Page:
What Writers Should be Working on Next

I have completed the first book of a mystery series and am early in the search for an agent. Meanwhile the next book is in progress and I’ve got the next few roughly outlined. Should I pitch the series or focus on the completed manuscript? Each book can stand on its own but also builds on the characters introduced in the first book. Thank you!

When pitching anything to agents it’s always better to focus on one thing at a time. I get easily overwhelmed when an author pitches more than one book (especially if they aren’t part of a series) and tend to err on the side of rejection if one or more of the projects is not of interest, even if one might be.

With a series, most agents will definitely want to know that the book you’re pitching is part of a series, or intended to be part of a series, but they won’t necessarily need a pitch for any of the other books. The first book and the pitch for that book will determine, in many ways, the success of the series.

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3 comments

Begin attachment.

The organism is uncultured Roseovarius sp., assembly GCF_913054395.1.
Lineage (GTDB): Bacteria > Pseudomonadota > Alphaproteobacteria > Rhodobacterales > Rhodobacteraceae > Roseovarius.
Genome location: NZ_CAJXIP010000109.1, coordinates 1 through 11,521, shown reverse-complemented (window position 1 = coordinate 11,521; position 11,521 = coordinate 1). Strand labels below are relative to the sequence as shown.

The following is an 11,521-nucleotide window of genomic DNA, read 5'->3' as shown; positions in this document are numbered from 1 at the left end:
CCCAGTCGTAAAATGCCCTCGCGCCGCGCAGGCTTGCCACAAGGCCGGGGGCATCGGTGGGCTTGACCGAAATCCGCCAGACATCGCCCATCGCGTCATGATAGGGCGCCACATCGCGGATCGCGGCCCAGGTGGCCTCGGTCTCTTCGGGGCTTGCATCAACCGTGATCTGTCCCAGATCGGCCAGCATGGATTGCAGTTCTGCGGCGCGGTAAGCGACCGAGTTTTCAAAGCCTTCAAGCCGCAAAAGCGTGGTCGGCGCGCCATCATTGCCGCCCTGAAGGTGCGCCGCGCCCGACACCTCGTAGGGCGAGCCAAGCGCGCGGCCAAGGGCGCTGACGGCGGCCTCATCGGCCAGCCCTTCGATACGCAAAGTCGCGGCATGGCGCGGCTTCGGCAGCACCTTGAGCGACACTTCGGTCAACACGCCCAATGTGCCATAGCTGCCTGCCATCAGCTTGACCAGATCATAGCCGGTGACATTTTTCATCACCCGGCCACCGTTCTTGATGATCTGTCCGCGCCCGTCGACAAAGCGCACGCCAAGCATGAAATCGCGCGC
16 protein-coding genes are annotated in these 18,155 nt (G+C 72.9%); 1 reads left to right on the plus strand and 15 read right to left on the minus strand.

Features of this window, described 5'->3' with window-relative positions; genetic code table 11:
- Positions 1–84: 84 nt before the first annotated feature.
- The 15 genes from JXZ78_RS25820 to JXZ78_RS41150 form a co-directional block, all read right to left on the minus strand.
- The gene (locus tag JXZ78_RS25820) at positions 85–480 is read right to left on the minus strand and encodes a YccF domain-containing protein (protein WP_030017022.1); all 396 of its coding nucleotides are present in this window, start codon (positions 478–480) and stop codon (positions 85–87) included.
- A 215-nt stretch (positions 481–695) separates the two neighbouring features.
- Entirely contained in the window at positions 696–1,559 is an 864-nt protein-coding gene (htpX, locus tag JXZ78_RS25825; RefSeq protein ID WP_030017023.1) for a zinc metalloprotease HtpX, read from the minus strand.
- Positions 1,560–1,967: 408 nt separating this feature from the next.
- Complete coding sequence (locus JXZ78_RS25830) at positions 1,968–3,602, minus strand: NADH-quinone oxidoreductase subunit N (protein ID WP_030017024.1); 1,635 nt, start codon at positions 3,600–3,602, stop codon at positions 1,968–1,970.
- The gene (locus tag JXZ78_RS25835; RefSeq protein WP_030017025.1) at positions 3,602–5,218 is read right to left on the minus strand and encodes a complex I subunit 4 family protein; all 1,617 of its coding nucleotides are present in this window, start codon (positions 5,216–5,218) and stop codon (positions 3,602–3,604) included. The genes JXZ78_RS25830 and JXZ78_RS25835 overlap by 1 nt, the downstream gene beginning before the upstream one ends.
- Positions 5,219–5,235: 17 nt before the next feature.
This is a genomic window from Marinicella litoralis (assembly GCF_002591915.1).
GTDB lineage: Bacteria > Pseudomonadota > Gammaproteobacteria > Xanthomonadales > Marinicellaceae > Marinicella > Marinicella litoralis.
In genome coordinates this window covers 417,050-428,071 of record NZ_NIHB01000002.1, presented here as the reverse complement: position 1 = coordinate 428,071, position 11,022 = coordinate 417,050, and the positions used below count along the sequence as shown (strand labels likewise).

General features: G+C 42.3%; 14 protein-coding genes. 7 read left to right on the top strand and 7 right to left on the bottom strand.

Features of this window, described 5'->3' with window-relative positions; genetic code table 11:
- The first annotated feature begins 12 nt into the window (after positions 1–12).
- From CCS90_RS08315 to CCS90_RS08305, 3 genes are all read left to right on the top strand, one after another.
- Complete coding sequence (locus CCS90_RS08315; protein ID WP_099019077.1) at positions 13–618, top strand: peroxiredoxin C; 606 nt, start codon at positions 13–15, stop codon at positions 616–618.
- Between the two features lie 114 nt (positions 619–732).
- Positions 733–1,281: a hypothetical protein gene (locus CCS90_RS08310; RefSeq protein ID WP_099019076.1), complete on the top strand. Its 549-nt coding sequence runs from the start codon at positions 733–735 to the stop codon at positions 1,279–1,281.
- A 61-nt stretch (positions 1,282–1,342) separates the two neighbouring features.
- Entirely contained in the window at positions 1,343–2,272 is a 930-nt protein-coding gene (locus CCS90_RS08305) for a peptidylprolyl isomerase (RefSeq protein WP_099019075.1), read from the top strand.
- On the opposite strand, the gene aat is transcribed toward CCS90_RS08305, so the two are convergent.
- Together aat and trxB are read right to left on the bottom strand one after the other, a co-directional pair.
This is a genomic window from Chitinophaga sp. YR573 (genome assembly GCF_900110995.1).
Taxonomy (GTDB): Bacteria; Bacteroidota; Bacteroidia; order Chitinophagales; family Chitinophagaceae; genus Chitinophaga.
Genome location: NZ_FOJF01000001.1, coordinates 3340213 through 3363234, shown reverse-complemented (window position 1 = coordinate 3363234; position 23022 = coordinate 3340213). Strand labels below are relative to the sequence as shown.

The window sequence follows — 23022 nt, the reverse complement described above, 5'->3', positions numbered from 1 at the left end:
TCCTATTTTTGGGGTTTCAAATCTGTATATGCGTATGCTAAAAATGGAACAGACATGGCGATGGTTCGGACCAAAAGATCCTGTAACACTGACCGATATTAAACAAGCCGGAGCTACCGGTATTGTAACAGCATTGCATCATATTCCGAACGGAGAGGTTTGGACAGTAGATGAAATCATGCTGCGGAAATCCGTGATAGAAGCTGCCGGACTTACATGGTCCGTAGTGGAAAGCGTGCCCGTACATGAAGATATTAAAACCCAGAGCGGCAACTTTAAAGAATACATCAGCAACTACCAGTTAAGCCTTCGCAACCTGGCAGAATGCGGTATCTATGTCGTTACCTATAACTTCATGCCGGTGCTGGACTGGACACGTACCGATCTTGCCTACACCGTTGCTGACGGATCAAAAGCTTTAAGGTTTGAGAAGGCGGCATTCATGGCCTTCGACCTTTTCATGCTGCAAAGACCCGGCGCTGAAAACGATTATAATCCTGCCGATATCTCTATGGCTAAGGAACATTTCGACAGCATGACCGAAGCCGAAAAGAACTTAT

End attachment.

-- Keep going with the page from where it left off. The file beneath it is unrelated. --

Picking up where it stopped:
1. Hi Jessica,

    This is an unrelated question to this post but I’ve been wondering for a while about dialogue. Is there a rule of thumb in a manuscript for how there should be? 25%? More? Or does it not really matter?

    Thanks for the time and all the great info.

    All the Best,
    Charles

    1. I don’t think so. I tend to avoid rules like that since what works for one writer or book is completely different from what works for another.

  2. I’ve heard before to pitch the one book and then once you have an agent discuss the series. So what should you write as the second book while on submission with the first – the second in the series or the first of an alternate series?

    It’s a bit of a chicken and egg situation I think, but maybe there is an answer? I can see pros and cons for both: writing the 2nd in series means you are ready for when the first book gets picked up, but if the first fails to sell you probably can’t do much with the ms you’ve just written; writing a new series means you have something new to sub if the first fails to spark interest, but of course if the first sells you’ve got nothing ready in that series to follow up with.

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